But what about the journalists and newspapers fulminating about these lazy, indolent, feckless scum that have smashed up our towns and cities? They're on the side of the angels, aren't they? Well, regular readers of my contributions here know what journalists have shown to be up to for the best part of the last ten years or more. Lazy, indolent, feckless scum that think nothing of deleting messages from a missing girl's phone, illegally obtaining all manner of records for their sordid little scoops, or hiring private detectives to do their dirty work, sneaking around in celebrities' bins rather than getting out there and doing their job properly.

But at least we have the police,, no. The phone hacking scandal has sown the police, or at least some of its leading figures, to be as corrupt and bent as the old days of the Dirty Squad, if not worse. More eager to go out for lunch with a journalist and get some good PR for their force, and turn a blind eye to their snooping on the very people they are paid to serve and protect, than being out there catching the bad guys.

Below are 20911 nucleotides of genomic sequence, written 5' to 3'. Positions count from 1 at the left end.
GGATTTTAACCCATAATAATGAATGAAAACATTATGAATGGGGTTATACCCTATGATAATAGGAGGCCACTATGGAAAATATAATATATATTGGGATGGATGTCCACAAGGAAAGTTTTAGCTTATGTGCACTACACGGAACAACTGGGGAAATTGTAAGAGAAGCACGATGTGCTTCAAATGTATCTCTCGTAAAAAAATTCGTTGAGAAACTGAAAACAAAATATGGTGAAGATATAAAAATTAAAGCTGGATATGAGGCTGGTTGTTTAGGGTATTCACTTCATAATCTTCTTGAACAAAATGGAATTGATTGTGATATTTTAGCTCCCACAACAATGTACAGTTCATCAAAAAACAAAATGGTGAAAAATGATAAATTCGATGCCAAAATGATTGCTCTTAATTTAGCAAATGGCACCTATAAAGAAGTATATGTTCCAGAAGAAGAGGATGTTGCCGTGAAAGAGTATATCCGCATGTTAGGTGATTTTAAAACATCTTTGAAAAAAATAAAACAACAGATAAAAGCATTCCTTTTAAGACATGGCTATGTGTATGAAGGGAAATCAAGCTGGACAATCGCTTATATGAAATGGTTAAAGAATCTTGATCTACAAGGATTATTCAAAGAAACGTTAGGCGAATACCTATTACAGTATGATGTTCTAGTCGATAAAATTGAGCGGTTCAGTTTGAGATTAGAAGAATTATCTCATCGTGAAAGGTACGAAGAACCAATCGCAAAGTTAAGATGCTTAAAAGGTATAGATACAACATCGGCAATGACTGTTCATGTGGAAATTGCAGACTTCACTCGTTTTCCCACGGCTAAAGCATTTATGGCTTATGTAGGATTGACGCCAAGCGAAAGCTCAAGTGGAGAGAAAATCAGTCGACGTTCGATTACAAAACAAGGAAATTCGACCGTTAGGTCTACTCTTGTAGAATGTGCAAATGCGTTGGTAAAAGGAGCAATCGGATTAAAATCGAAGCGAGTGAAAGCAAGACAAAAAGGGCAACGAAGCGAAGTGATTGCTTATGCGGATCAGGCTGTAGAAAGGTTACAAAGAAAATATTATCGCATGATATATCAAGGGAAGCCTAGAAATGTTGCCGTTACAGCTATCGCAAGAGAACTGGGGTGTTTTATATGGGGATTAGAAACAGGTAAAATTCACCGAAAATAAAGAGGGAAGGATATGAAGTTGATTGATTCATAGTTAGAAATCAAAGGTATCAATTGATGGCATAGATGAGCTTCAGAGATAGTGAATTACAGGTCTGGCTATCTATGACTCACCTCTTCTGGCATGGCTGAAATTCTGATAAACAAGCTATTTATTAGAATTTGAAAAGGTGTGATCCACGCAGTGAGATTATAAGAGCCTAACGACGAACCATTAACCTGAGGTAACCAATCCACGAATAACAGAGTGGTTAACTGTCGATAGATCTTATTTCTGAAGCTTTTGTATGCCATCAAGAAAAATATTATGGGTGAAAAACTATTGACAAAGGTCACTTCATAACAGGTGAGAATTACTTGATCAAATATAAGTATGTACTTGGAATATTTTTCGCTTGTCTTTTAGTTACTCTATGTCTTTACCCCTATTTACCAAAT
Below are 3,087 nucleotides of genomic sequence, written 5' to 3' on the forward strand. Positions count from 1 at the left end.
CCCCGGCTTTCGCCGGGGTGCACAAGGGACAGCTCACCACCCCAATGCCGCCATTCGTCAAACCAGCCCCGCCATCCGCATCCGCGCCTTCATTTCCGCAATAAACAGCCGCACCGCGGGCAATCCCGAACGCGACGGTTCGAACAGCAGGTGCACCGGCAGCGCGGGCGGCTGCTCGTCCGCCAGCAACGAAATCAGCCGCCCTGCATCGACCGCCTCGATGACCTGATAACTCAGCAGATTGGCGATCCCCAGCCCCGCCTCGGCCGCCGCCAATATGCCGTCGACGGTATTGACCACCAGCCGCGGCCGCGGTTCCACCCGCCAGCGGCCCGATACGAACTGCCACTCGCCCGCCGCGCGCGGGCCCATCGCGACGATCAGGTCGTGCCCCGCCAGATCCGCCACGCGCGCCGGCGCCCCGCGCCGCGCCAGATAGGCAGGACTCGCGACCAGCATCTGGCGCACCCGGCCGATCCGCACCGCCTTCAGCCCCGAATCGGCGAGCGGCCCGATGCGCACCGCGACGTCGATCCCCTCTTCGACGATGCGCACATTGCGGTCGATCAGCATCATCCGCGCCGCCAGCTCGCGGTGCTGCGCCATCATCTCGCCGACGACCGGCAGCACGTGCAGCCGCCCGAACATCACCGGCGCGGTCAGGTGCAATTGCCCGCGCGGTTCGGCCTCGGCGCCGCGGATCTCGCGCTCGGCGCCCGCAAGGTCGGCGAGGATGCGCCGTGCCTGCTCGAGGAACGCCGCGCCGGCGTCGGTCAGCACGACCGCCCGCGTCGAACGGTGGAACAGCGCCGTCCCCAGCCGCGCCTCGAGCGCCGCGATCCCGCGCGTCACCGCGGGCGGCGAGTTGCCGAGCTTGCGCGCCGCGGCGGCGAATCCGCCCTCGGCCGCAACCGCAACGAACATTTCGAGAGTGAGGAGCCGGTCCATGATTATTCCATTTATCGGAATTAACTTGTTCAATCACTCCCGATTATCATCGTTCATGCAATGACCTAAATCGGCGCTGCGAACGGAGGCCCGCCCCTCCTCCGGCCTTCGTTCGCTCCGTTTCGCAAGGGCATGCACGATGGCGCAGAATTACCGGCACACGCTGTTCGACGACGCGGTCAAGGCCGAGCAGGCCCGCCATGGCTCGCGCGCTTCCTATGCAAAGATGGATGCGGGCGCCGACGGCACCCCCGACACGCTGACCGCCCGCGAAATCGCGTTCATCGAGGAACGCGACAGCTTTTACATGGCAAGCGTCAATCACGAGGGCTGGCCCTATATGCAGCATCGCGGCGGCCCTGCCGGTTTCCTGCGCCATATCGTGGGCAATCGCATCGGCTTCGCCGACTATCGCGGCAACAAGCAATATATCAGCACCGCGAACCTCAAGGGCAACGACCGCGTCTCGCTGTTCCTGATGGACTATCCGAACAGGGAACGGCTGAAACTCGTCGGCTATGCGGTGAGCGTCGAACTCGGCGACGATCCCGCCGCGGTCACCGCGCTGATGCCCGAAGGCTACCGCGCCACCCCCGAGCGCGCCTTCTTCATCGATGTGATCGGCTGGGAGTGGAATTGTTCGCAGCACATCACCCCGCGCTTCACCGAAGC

Then there's the City, the bankers and financiers and traders. The same incompetent fools who ransacked the global economy and landed us in the dire straits we're in, most of whom have kept their comfy, well-remunerated jobs while thousands have had their lives and futures blighted because of the money hurled into a black hole and given back to the bankers to try and dig us out of the very mess they put us in. And seem determined to land us in again. The US political tribes come to an agreement on the debt ceiling, no matter how flawed. They are elected and therefore accountable. They can be voted out. But what happens? The unelected fraudsters, shysters and charlatans that comprise Wall Street decided it's not for them, thanks, and they'll carry on looting and ransacking national economies if you don't mind. The shops that were trashed and smashed by the UK rioters can be rebuilt and restocked quickly. National economies take rather longer, and the consequences far worse. Yet we do nothing to regulate this absurd and unjust and undemocratic system.